Essentially, the act allows those with disabilities to have financial options similar to those without disabilities. As also explained by the Boston Globe, those with disabilities did not nearly have the same financial ability to save money for their futures. Many in this day and age might not even consider the repercussions of the limits disabled people have financially, but Mr. Beck and Mr. Hodges did; and they wanted to change this status quo.

For years, my family has closely monitored the progress of the bill because my uncle has Down syndrome. However, we were not fully aware that those writing and fighting for the passage of the bill lived just a short distance from us. In December, when my mom showed me the article in the Washington Post, I made a connection I simply hadn’t up until that point. I recognized the picture of Natalie and her family, and realized the Natalie Beck in the picture was the same one that is currently an Options student at my school.

Mr. Beck worked for years to pass the bill through the gauntlet that is called Congress, and he saw all his hard work pay off on December 3rd, 2014, when the bill passed in the House of Representatives. Then, unexpectedly, five days later, Mr. Beck passed away, less than two weeks before the bill passed in the Senate and was signed into law by President Obama. Mr. Beck’s name was later honorarily added to the bill.

The school community was deeply saddened by the loss of Natalie’s father, and one student in particular wanted to do something for Natalie.

Josh Holmes, a member of the Class of 2016, thought about what he could do for her. A member of the cheerleading team, Natalie loved donning her uniform and pumping up the crowd after her somersaults.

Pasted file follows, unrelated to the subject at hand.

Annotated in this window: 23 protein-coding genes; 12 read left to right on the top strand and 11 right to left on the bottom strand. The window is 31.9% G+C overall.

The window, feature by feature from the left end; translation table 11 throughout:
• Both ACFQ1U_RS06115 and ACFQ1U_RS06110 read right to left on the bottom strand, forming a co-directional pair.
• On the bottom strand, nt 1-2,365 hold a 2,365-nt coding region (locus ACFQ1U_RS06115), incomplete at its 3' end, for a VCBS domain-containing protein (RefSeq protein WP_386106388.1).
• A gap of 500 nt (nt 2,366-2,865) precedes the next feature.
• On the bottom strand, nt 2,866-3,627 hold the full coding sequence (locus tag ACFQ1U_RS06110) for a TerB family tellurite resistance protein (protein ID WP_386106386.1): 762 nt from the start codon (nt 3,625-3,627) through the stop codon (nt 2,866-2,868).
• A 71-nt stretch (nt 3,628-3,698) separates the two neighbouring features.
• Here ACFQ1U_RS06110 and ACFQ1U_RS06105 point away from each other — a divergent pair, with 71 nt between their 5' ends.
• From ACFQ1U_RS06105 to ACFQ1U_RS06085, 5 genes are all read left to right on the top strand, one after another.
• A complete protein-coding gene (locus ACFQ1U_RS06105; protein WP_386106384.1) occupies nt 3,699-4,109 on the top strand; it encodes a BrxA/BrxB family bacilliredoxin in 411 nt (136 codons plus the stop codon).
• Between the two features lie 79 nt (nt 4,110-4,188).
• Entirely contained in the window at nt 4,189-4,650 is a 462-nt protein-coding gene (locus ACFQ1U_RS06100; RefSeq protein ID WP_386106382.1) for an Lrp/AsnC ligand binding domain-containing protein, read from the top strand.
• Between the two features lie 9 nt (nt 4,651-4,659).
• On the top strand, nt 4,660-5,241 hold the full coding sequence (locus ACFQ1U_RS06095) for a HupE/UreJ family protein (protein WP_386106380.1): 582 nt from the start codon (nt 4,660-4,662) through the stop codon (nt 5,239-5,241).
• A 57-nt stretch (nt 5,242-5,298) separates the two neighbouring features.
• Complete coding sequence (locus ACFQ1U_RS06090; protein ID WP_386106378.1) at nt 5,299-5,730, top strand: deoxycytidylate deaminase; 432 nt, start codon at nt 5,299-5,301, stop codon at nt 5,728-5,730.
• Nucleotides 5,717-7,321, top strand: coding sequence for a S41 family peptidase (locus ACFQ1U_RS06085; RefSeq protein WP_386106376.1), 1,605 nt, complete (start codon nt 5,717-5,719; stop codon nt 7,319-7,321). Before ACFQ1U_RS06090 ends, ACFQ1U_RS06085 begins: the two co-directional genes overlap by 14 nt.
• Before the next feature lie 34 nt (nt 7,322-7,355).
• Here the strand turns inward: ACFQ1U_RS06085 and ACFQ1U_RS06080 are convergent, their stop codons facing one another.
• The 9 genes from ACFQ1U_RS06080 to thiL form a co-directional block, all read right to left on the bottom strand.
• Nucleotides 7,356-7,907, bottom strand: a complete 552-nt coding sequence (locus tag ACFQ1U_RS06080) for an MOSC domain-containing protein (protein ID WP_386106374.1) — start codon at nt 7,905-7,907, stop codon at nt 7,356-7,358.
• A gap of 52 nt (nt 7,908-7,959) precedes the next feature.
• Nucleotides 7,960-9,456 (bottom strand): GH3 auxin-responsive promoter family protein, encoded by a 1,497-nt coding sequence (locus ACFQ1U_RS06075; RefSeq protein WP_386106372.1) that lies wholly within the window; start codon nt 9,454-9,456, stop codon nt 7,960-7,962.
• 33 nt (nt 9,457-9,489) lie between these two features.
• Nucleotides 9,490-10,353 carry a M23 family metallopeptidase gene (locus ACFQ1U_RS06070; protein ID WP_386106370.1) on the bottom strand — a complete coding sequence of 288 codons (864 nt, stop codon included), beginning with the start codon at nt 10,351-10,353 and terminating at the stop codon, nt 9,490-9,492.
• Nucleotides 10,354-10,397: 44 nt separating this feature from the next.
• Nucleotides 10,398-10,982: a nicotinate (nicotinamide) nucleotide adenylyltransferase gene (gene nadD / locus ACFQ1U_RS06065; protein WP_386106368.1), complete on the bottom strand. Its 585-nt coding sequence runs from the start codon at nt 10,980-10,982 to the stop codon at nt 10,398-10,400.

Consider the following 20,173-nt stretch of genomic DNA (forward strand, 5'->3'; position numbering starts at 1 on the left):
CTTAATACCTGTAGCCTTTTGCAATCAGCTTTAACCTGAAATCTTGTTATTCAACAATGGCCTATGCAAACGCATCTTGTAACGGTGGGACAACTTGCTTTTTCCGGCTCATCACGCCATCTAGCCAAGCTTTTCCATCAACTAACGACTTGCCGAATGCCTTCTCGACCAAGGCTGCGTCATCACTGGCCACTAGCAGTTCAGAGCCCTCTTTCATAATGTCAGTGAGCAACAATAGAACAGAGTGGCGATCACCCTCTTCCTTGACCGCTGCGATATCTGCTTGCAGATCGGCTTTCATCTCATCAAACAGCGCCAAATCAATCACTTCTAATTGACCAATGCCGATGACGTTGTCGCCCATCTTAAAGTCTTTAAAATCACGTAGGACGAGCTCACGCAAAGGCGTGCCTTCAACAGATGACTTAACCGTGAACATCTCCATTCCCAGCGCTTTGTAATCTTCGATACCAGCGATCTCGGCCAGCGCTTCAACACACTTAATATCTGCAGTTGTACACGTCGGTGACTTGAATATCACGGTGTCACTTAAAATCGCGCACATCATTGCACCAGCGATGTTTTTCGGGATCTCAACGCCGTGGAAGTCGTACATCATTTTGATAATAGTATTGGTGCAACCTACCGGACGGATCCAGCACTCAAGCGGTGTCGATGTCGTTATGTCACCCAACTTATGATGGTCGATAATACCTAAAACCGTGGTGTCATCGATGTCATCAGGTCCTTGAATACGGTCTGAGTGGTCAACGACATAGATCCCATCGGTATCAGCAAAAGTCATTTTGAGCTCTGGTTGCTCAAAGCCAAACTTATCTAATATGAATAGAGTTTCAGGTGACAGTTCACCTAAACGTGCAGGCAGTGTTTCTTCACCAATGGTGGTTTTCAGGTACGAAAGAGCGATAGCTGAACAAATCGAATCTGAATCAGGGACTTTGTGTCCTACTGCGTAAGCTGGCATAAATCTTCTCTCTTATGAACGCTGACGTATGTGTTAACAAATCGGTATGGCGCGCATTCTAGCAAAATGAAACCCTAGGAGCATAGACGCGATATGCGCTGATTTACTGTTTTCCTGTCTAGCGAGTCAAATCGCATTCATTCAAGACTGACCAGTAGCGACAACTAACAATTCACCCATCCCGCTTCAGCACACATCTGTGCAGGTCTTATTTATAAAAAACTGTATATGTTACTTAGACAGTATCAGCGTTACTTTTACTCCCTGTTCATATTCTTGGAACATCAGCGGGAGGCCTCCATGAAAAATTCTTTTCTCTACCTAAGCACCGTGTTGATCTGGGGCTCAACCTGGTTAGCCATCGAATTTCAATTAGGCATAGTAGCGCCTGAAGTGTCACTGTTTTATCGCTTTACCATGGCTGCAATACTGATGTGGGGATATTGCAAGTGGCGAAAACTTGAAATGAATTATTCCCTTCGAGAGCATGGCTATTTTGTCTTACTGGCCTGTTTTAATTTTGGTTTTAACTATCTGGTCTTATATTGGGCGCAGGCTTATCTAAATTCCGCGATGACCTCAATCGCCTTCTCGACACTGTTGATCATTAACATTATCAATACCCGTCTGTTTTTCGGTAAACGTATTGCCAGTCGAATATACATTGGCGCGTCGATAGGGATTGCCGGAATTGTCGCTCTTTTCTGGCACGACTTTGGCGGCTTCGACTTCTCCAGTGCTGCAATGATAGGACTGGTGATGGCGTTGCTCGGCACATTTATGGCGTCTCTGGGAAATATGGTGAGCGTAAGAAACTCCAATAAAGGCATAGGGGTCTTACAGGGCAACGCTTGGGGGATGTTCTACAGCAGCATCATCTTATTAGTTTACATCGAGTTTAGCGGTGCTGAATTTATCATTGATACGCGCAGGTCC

Josh explained that one day, “(Natalie) came up to me and she told me, my daddy is an angel looking down on me from Heaven, and hearing this broke my heart. And I felt obligated…to help her out some way.”

Josh took to Twitter to contact a member of the Washington Wizards’ cheerleaders to see if they could do anything for Natalie. Originally, Josh hoped some members could come to a basketball game and perform with Natalie, but with snow days and some logistical issues, that wasn’t able to happen.

Derric Whittfield, the coach of the Wizards’ cheerleaders, received an email from Josh explaining the situation and asking if there was anything the Wizards could do for Natalie. Coach Whittfield was more than happy to help, and he sent a package of gifts to be given to Natalie.

Josh received the package and presented the gifts to Natalie after the all-school Mass last Wednesday. Included were fun gifts such as sunglasses, along with a team picture of the Wizards’ cheerleaders autographed by the whole team, and two tickets to an upcoming Wizards game. In attendance at Mass was Natalie’s mom, Catherine, who was overwhelmed by the love and support by the John Paul community after what had happened.